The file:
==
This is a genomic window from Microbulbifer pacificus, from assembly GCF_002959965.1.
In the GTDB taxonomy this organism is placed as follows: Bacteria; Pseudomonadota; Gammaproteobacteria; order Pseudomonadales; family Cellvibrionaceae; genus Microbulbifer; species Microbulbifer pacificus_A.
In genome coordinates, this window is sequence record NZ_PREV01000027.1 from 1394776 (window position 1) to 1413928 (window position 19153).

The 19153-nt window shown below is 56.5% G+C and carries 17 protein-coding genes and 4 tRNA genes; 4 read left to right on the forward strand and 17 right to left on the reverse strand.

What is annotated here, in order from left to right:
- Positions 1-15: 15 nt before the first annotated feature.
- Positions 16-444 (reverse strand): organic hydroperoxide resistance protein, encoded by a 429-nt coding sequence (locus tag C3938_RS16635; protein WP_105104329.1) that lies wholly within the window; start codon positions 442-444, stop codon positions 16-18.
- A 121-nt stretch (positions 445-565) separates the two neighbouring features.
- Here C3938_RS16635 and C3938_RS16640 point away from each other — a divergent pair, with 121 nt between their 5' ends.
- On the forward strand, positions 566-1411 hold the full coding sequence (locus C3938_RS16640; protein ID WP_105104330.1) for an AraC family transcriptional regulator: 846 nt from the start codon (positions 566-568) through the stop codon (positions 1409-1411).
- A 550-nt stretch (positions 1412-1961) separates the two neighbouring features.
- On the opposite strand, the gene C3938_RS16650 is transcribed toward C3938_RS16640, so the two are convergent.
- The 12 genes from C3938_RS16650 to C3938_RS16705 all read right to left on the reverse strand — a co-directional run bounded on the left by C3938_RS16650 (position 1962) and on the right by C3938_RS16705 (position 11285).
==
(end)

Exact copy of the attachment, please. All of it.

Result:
This is a genomic window from Microbulbifer pacificus, from assembly GCF_002959965.1.
In the GTDB taxonomy this organism is placed as follows: Bacteria; Pseudomonadota; Gammaproteobacteria; order Pseudomonadales; family Cellvibrionaceae; genus Microbulbifer; species Microbulbifer pacificus_A.
In genome coordinates, this window is sequence record NZ_PREV01000027.1 from 1394776 (window position 1) to 1413928 (window position 19153).

The 19153-nt window shown below is 56.5% G+C and carries 17 protein-coding genes and 4 tRNA genes; 4 read left to right on the forward strand and 17 right to left on the reverse strand.

What is annotated here, in order from left to right:
- Positions 1-15: 15 nt before the first annotated feature.
- Positions 16-444 (reverse strand): organic hydroperoxide resistance protein, encoded by a 429-nt coding sequence (locus tag C3938_RS16635; protein WP_105104329.1) that lies wholly within the window; start codon positions 442-444, stop codon positions 16-18.
- A 121-nt stretch (positions 445-565) separates the two neighbouring features.
- Here C3938_RS16635 and C3938_RS16640 point away from each other — a divergent pair, with 121 nt between their 5' ends.
- On the forward strand, positions 566-1411 hold the full coding sequence (locus C3938_RS16640; protein ID WP_105104330.1) for an AraC family transcriptional regulator: 846 nt from the start codon (positions 566-568) through the stop codon (positions 1409-1411).
- A 550-nt stretch (positions 1412-1961) separates the two neighbouring features.
- On the opposite strand, the gene C3938_RS16650 is transcribed toward C3938_RS16640, so the two are convergent.
- The 12 genes from C3938_RS16650 to C3938_RS16705 all read right to left on the reverse strand — a co-directional run bounded on the left by C3938_RS16650 (position 1962) and on the right by C3938_RS16705 (position 11285).